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Let f(x)=x3−12x2+21… - QuestionCove
OpenStudy (anonymous):

Let f(x)=x3−12x2+21x+3. Find the open intervals on which f is increasing (decreasing). Then determine the x-coordinates of all relative maxima (minima). 1. f is increasing on the intervals 2. f is decreasing on the intervals 3. The relative maxima of f occur at x = 4. The relative minima of f occur at x = Notes: In the first two, your answer should either be a single interval, such as (0,1), a comma separated list of intervals, such as (-inf, 2), (3,4), or the word "none".

3 years ago
OpenStudy (anonymous):

@aum

3 years ago
OpenStudy (anonymous):

the derivative is 3 (x^2-8 x+7)

3 years ago
OpenStudy (aum):

Correct. Equate the derivative, f'(x), to zero and solve for x. Those are called the critical points.

3 years ago
OpenStudy (anonymous):

give me sec, im doing it

3 years ago
OpenStudy (anonymous):

i get X= 1 and X= 7

3 years ago
OpenStudy (aum):

Correct. Consider three intervals: (-inf, 1); (1, 7); (7, inf) Pick a convenient sample point in each interval. For example, 0 would be a convenient number in the interval (-inf, 1). Put x = 0 in f'(x). No need to actuallu evaluate. Just figure out the sign of f'(0). Is it positive? Negative?

3 years ago
OpenStudy (aum):

Since you have two critical points, 1 and 7, there will be three intervals. Left of 1, in between 1 and 7, and right of 7.

3 years ago
OpenStudy (anonymous):

ok

3 years ago
OpenStudy (anonymous):

i get 21

3 years ago
OpenStudy (aum):

In each interval we have to determine if f'(x) is positive, negative or zero.

3 years ago
OpenStudy (aum):

Correct. Like I said before, the actual number is not important-only if it is positive, zero or negative. In (-inf, 1), f'(x) > 0. That means, f(x) is increasing in the interval (-inf, 1). Pick a convenient point in each of the other two intervals, evaluate the sign of f'(x) and conclude if f(x) is increasing or decreasing in those two intervals.

3 years ago
OpenStudy (anonymous):

so i use 7 and 1? right?

3 years ago
OpenStudy (anonymous):

at 7, X= 0

3 years ago
OpenStudy (aum):

Exclude the end points. If you use 7 and 1 you wll get f'(x) is zero.

3 years ago
OpenStudy (anonymous):

ohh ok so lets say 6 and 4

3 years ago
OpenStudy (aum):

Pick a small integer if possible in the interval as a convenient point to evaluate f'(x).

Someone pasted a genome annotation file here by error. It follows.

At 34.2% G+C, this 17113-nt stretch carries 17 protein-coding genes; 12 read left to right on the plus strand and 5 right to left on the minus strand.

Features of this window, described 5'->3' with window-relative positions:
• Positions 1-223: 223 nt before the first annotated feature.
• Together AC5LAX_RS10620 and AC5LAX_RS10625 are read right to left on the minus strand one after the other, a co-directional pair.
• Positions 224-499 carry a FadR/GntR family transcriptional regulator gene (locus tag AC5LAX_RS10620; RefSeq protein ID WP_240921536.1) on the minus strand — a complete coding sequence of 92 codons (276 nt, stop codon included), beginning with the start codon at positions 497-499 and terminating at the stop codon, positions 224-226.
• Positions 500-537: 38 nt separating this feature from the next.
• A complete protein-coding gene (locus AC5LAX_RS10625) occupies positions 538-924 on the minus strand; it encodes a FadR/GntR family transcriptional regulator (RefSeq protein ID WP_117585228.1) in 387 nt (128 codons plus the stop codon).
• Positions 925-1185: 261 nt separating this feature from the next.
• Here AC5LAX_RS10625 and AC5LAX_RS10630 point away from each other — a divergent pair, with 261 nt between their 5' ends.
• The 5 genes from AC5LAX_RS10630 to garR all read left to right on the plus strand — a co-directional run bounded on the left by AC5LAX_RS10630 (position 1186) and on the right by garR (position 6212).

3 years ago
OpenStudy (aum):

In (1,7) I will pick the smallest integer, which will be 2.

3 years ago
OpenStudy (anonymous):

at 4, x= -27

3 years ago
OpenStudy (anonymous):

at 2, x= -15

3 years ago
OpenStudy (aum):

at x = 4, f'(x) = -27 (NOT at 4, x= -27)

3 years ago
OpenStudy (anonymous):

so whats the next step

3 years ago
OpenStudy (aum):

f'(x) is negative in the interval (1,7). That means f(x) is decreasing in the interval (1,7). Next, choose a convenient point in the interval (7, inf). Pick smallest integer if possible. Pick 8. Find f'(8). based on the sign of f'(x) conclude f(x) is increasing or decreasing.

3 years ago
OpenStudy (anonymous):

at X= 8, f'(x)= 21

3 years ago
OpenStudy (aum):

Since f'(x) is positive in the interval (7, inf), f(x) is increasing in the interval (7, inf).

3 years ago
OpenStudy (anonymous):

what about 3 and 4?

3 years ago
OpenStudy (aum):

Conclusion: Intervals: (-inf, 1) (1, 7) (7, inf) f'(x) positive negative positive f(x) increasing decreasing increasing 1. f(x) is increasing on the intervals: (-inf, 1), (7, inf) 2. f(x) is decreasing on the interval: (1,7) 3. Since f(x) increases on (-inf, 1) and decreases on (1,7), f(x) must attain its relative maxima at x = 1. 4. Since f(x) decreases on (1,7) and increases on (7,inf), f(x) must attain its relative minima at x = 7.

3 years ago
OpenStudy (anonymous):

i solved one of the problems while you were explaining to me

3 years ago
OpenStudy (anonymous):

i got one more left of this type

3 years ago
OpenStudy (aum):

I have to log out now. But follow the same principles outlined here. Given f(x), find f'(x). equate it to zero and solve for x. Those are the critical points. Split the number line into various intervals based on the critical points. Pick a convenient number in each interval, evaluate the sign of f'(x). If f'(x) is positive, then f(x) is increasing. If f'(x) is negative, f(x) is decreasing....

3 years ago
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